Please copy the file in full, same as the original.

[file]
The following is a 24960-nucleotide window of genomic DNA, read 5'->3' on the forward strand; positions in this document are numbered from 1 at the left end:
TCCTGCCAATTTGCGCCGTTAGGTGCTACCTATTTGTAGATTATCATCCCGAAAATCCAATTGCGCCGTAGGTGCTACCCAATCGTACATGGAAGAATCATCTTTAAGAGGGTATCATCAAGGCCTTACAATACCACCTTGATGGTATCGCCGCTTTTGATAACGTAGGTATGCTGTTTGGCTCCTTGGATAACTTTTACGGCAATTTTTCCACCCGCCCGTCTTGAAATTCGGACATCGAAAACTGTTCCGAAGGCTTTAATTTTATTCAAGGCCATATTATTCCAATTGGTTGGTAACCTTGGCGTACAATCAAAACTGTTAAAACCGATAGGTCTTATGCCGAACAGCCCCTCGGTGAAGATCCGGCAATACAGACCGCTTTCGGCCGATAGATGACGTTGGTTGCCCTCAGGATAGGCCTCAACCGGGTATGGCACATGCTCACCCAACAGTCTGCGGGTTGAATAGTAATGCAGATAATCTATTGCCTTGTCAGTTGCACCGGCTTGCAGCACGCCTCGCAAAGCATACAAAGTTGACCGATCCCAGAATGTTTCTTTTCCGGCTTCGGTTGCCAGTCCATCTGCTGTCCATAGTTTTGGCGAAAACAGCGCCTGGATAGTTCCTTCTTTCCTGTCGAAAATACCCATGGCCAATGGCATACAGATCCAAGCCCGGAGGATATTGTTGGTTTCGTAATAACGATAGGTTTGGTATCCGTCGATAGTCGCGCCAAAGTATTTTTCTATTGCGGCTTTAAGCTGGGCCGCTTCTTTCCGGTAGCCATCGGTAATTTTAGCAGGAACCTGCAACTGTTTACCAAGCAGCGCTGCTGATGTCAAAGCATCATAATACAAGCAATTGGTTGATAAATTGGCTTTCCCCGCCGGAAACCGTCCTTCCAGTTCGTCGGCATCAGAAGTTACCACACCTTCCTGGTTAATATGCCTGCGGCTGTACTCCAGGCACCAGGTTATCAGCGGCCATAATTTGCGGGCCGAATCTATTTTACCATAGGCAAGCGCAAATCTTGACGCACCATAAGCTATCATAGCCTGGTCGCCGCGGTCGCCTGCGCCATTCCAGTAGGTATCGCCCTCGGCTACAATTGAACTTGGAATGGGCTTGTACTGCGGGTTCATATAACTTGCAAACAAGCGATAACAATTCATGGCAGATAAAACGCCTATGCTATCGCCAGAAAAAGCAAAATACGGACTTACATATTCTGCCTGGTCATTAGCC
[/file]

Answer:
The following is a 24960-nucleotide window of genomic DNA, read 5'->3' on the forward strand; positions in this document are numbered from 1 at the left end:
TCCTGCCAATTTGCGCCGTTAGGTGCTACCTATTTGTAGATTATCATCCCGAAAATCCAATTGCGCCGTAGGTGCTACCCAATCGTACATGGAAGAATCATCTTTAAGAGGGTATCATCAAGGCCTTACAATACCACCTTGATGGTATCGCCGCTTTTGATAACGTAGGTATGCTGTTTGGCTCCTTGGATAACTTTTACGGCAATTTTTCCACCCGCCCGTCTTGAAATTCGGACATCGAAAACTGTTCCGAAGGCTTTAATTTTATTCAAGGCCATATTATTCCAATTGGTTGGTAACCTTGGCGTACAATCAAAACTGTTAAAACCGATAGGTCTTATGCCGAACAGCCCCTCGGTGAAGATCCGGCAATACAGACCGCTTTCGGCCGATAGATGACGTTGGTTGCCCTCAGGATAGGCCTCAACCGGGTATGGCACATGCTCACCCAACAGTCTGCGGGTTGAATAGTAATGCAGATAATCTATTGCCTTGTCAGTTGCACCGGCTTGCAGCACGCCTCGCAAAGCATACAAAGTTGACCGATCCCAGAATGTTTCTTTTCCGGCTTCGGTTGCCAGTCCATCTGCTGTCCATAGTTTTGGCGAAAACAGCGCCTGGATAGTTCCTTCTTTCCTGTCGAAAATACCCATGGCCAATGGCATACAGATCCAAGCCCGGAGGATATTGTTGGTTTCGTAATAACGATAGGTTTGGTATCCGTCGATAGTCGCGCCAAAGTATTTTTCTATTGCGGCTTTAAGCTGGGCCGCTTCTTTCCGGTAGCCATCGGTAATTTTAGCAGGAACCTGCAACTGTTTACCAAGCAGCGCTGCTGATGTCAAAGCATCATAATACAAGCAATTGGTTGATAAATTGGCTTTCCCCGCCGGAAACCGTCCTTCCAGTTCGTCGGCATCAGAAGTTACCACACCTTCCTGGTTAATATGCCTGCGGCTGTACTCCAGGCACCAGGTTATCAGCGGCCATAATTTGCGGGCCGAATCTATTTTACCATAGGCAAGCGCAAATCTTGACGCACCATAAGCTATCATAGCCTGGTCGCCGCGGTCGCCTGCGCCATTCCAGTAGGTATCGCCCTCGGCTACAATTGAACTTGGAATGGGCTTGTACTGCGGGTTCATATAACTTGCAAACAAGCGATAACAATTCATGGCAGATAAAACGCCTATGCTATCGCCAGAAAAAGCAAAATACGGACTTACATATTCTGCCTGGTCATTAGCC